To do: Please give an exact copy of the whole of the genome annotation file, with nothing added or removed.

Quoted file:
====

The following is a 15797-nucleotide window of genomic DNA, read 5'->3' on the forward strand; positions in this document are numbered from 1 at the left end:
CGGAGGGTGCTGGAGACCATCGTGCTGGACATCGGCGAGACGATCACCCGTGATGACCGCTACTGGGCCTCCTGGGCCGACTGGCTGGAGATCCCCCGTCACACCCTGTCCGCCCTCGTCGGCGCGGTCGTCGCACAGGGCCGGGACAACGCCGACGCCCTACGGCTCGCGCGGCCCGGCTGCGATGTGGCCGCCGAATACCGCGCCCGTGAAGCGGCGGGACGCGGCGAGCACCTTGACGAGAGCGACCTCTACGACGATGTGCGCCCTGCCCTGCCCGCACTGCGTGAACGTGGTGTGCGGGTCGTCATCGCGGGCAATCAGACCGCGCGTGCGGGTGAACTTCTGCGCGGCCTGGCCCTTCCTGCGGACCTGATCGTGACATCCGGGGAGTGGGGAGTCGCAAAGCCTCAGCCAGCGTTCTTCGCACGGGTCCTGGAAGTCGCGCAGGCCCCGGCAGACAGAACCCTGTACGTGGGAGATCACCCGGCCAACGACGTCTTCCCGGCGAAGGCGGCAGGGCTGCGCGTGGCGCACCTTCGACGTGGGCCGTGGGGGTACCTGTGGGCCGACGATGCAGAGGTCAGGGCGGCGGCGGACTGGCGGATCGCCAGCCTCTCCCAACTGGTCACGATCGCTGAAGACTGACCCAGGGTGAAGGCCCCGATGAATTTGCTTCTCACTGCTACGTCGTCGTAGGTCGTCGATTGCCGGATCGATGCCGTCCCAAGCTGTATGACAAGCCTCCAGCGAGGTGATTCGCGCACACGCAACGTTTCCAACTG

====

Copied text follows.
The following is a 15797-nucleotide window of genomic DNA, read 5'->3' on the forward strand; positions in this document are numbered from 1 at the left end:
CGGAGGGTGCTGGAGACCATCGTGCTGGACATCGGCGAGACGATCACCCGTGATGACCGCTACTGGGCCTCCTGGGCCGACTGGCTGGAGATCCCCCGTCACACCCTGTCCGCCCTCGTCGGCGCGGTCGTCGCACAGGGCCGGGACAACGCCGACGCCCTACGGCTCGCGCGGCCCGGCTGCGATGTGGCCGCCGAATACCGCGCCCGTGAAGCGGCGGGACGCGGCGAGCACCTTGACGAGAGCGACCTCTACGACGATGTGCGCCCTGCCCTGCCCGCACTGCGTGAACGTGGTGTGCGGGTCGTCATCGCGGGCAATCAGACCGCGCGTGCGGGTGAACTTCTGCGCGGCCTGGCCCTTCCTGCGGACCTGATCGTGACATCCGGGGAGTGGGGAGTCGCAAAGCCTCAGCCAGCGTTCTTCGCACGGGTCCTGGAAGTCGCGCAGGCCCCGGCAGACAGAACCCTGTACGTGGGAGATCACCCGGCCAACGACGTCTTCCCGGCGAAGGCGGCAGGGCTGCGCGTGGCGCACCTTCGACGTGGGCCGTGGGGGTACCTGTGGGCCGACGATGCAGAGGTCAGGGCGGCGGCGGACTGGCGGATCGCCAGCCTCTCCCAACTGGTCACGATCGCTGAAGACTGACCCAGGGTGAAGGCCCCGATGAATTTGCTTCTCACTGCTACGTCGTCGTAGGTCGTCGATTGCCGGATCGATGCCGTCCCAAGCTGTATGACAAGCCTCCAGCGAGGTGATTCGCGCACACGCAACGTTTCCAACTG